Saucony Triumph ISO ReviewMarch 18, 2015
- Thick sock liner
- Stable fit
- Soft cushioning
- Slow speed
- Average responsiveness
- High price
Our wear testers loved fit, comfort and shock absorption of the Saucony Triumph ISO, however we felt the shoe was soft and slow. The Triumph’s cushioning felt similar in comparison to the Adidas Boost series however less responsive. The soft midsole was inferior to the Mizuno Wave Creation and other maximal trainers like Hoka One One or Altra lines. This shoe is best for the neutral runner looking for a comfortable shoe with plush cushioning who is not concerned with speed.
The Saucony Triumph ISO—the12th edition of the model—shaves a half an ounce off the previous version while increasing the stack height by 3mm. The Triumph ISO also debuts Saucony’s Isofit system (proprietary external caging system overlaying a flexible inner sleeve). This system allows for independent foot motion through four eyelets, which connect to the sole via thin plastic pieces. This caging along with a thick inner sock liner will easily accommodate feet of all shapes. An updated platform removed the midsole plastic shank, allowed for 20 percent increased cushion and all this without added weight. This shoe was comfortable but most effective on runs 10k and over.
The sock liner with external caging is the Saucony Triumph ISO’s hallmark feature and Saucony’s most innovation feature in recent years. The soft sock liner had only a few seams and fit snug without developing any hot spots on long runs. The tongue and heel collar had ample soft foam padding and protected the foot from lace tension. Forefoot mesh was airy and without excess material or bunching when really tightening down the laces.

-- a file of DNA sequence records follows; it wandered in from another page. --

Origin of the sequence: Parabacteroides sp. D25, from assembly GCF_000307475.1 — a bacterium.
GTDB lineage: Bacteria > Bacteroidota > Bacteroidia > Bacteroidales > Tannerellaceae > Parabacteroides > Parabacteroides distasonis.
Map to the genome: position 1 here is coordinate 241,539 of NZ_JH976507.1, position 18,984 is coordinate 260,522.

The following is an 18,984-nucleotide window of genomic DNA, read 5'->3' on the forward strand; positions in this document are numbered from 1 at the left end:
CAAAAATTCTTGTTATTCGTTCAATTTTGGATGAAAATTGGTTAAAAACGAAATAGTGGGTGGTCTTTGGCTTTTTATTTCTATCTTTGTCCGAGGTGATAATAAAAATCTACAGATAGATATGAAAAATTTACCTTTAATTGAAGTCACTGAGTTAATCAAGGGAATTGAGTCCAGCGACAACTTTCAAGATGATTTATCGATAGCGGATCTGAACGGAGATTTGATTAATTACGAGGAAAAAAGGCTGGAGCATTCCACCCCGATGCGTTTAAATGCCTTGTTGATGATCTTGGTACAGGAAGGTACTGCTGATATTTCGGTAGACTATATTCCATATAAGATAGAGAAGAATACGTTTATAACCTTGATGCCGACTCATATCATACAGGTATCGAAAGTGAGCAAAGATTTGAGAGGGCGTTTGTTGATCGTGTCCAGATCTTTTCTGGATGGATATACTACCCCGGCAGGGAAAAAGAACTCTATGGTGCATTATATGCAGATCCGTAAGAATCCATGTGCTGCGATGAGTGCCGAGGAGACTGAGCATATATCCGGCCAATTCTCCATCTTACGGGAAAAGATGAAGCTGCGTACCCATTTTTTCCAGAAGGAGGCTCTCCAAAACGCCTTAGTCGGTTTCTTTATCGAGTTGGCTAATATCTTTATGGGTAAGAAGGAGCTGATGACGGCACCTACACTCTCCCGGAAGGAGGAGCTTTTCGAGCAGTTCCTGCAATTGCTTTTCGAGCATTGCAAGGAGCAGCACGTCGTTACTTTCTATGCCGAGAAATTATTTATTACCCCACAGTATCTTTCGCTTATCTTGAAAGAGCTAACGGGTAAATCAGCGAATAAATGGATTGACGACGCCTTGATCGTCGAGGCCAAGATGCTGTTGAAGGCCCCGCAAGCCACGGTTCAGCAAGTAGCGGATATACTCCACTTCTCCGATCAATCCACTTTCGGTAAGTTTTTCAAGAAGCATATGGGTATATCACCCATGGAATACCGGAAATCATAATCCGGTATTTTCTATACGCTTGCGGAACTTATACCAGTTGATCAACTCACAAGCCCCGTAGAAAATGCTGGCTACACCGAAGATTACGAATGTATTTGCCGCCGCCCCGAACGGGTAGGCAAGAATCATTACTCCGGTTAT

Weighing in at 10.4oz this shoe felt every ounce as heavy. Regardless of the 8mm drop, I felt most comfortable when heel striking. The plush midsole created superb comfort however at the price of slow speed. This shoe is not for speed work or tempo sessions but rather everyday running. Responsiveness The midfoot felt only moderately responsive. Shock was comfortably absorbed at ground contact however there was a lack of return. For a traditional shoe I felt rather average transitioning into flight phase.
Compared to other like priced high-end comfort trainers the Triumph excels in comfort and fit. For $150 the Hoka One One Boni 4 or Mizuno Wave Creation 16 are better options when taking into account both performance and comfort.
Heeluxe, our shoe testing laboratory partner, tests the responsiveness of a shoe by measuring how thick a running shoe is and multiplying it by how much pressure the forefoot foot feels while running. The softer or thicker the midsole, the less responsive a shoe will feel, but the more comfortable the shoe will generally feel. The thinner or firmer a midsole is, the more power you’ll feel at toe-off.